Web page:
plans because Congress has continued to support policies that give the
private plans an unfair advantage while rejecting measures that would
provide the much-needed expansions in the currently deficient package of
Medicare benefits. That’s why Medicare must be improved before we
consider it as a program for all of us.

*  Critics of the public option are convinced it’s a one-way ticket to single
payer (the government alone provides coverage). History suggests the

Currently we are being inundated with threats from the conservatives that if
we enact a public option it will lead to the left’s dream of a single payer system.
Yet the progressives have jumped on board precisely because they believe a
public option will lead to their dream of a single payer system. Yet
Hacker now says that history suggests the opposite. He says that the
public option is not a threat to a system of competing private plans.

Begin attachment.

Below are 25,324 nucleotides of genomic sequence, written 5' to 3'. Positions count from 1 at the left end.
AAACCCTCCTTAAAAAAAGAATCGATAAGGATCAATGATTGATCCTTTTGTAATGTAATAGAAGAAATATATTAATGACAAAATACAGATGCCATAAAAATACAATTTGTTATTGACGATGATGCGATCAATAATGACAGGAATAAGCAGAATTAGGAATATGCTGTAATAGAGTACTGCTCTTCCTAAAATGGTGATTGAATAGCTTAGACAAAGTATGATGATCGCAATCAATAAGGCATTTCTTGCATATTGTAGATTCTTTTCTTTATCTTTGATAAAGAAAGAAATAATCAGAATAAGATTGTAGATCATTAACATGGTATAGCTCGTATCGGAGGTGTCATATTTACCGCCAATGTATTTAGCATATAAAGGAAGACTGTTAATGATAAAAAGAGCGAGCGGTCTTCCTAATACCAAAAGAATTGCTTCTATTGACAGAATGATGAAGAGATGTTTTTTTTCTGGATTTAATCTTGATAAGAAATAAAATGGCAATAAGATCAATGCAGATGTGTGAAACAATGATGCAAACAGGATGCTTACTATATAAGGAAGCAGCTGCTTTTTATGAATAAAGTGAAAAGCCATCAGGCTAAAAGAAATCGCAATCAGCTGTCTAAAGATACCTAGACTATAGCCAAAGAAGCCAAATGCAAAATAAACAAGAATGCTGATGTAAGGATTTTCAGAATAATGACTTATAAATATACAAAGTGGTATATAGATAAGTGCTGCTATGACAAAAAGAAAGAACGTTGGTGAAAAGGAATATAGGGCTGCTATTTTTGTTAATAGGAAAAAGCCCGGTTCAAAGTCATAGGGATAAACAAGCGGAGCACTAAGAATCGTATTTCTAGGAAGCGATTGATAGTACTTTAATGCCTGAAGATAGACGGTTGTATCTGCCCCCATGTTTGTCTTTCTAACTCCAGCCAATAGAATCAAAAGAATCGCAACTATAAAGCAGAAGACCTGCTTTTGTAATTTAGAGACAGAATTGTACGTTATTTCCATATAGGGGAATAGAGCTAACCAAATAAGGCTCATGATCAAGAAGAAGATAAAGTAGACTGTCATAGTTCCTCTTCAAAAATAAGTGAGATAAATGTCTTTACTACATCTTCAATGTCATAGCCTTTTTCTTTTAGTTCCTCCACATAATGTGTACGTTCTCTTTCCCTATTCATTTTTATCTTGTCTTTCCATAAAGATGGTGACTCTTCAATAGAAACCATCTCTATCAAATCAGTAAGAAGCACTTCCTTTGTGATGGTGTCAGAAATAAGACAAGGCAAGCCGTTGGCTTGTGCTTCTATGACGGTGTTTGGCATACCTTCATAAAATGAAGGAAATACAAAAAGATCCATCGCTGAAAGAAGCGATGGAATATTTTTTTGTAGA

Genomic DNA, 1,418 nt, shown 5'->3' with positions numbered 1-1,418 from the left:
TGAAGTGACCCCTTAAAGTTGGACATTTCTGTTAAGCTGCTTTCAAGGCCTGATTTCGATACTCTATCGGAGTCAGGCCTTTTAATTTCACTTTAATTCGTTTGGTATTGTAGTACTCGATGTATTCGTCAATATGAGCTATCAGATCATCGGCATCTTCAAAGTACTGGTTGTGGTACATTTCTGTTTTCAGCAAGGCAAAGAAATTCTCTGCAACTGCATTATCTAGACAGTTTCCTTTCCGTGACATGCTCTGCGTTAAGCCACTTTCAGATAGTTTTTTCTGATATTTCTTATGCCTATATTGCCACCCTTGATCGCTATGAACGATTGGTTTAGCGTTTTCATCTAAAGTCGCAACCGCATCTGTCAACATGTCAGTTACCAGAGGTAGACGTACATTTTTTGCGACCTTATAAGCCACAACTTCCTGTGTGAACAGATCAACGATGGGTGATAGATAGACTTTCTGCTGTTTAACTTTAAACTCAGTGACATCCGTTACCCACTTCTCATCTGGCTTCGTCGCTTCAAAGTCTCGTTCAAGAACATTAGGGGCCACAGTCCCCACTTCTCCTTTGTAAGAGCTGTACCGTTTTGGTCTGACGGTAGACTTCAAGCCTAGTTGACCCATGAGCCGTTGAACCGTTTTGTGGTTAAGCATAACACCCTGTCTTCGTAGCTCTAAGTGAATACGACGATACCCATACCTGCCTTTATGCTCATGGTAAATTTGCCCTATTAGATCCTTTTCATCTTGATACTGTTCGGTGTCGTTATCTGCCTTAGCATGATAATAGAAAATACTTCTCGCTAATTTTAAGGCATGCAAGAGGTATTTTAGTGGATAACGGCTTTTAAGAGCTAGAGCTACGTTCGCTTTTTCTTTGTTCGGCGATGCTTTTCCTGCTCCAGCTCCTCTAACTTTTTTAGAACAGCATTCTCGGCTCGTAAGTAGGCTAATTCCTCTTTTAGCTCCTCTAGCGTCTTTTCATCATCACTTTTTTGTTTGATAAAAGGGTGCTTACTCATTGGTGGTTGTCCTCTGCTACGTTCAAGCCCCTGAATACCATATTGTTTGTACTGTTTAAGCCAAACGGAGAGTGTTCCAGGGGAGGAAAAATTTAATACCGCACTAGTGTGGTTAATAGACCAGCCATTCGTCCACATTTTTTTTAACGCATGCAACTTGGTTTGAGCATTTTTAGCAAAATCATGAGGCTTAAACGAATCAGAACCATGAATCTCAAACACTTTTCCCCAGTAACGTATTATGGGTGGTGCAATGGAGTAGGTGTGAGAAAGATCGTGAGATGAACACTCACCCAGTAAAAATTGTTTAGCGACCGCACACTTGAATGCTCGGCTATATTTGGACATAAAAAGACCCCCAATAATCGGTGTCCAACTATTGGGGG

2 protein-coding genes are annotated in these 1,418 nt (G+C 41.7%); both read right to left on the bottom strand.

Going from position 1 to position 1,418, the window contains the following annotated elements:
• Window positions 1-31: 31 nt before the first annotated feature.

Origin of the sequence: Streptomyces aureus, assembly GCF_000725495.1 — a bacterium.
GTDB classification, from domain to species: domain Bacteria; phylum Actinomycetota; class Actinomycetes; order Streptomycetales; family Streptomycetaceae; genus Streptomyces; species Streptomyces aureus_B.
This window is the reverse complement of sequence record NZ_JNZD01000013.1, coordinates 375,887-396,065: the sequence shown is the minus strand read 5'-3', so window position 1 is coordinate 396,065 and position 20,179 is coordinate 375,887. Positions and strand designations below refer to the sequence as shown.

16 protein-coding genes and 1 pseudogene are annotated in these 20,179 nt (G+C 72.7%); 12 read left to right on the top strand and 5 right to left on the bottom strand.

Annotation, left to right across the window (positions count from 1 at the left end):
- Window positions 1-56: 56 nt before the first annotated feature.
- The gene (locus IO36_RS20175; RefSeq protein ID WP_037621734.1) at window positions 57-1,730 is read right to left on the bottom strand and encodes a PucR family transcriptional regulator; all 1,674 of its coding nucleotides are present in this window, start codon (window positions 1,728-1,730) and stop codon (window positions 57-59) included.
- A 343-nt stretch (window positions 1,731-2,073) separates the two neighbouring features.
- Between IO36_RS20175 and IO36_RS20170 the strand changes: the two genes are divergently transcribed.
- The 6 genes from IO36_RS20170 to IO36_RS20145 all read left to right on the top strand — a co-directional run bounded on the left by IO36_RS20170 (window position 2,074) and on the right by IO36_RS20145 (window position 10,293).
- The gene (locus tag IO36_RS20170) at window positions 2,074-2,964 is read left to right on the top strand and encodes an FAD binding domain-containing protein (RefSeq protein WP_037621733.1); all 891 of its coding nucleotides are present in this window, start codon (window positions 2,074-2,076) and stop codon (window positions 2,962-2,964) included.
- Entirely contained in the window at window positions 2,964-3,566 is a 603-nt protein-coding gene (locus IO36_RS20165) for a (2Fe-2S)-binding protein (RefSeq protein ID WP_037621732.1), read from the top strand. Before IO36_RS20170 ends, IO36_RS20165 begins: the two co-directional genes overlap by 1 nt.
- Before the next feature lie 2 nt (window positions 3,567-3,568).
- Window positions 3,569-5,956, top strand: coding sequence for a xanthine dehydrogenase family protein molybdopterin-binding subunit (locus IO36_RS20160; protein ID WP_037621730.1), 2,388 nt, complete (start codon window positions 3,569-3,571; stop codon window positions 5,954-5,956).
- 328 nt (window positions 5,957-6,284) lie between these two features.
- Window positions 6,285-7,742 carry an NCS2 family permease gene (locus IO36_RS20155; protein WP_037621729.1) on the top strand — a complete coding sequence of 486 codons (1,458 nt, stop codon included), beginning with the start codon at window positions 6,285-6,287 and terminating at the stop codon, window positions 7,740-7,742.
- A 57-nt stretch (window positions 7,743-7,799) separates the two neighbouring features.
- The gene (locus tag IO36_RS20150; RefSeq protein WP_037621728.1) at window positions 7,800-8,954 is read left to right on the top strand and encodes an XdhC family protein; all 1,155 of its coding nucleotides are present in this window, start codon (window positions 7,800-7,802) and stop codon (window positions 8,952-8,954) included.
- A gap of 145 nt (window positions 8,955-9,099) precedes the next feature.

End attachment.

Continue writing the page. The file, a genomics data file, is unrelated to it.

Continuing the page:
Will the progressives really be satisfied with perpetuation of the
current dysfunctional system as long as the few who buy their plans
through the exchanges will be able to choose a feeble public option?

*  We’re already heading toward single payer in sections of the nation — only
it’s a private plan doing the paying. Next year, five states will have
only one insurer in their exchanges.

Yes, so many plans have pulled out that there is only one private insurer
left in many of the exchanges. But it is sad to see Hacker characterize
these lonely private plans as single payer when the highly dysfunctional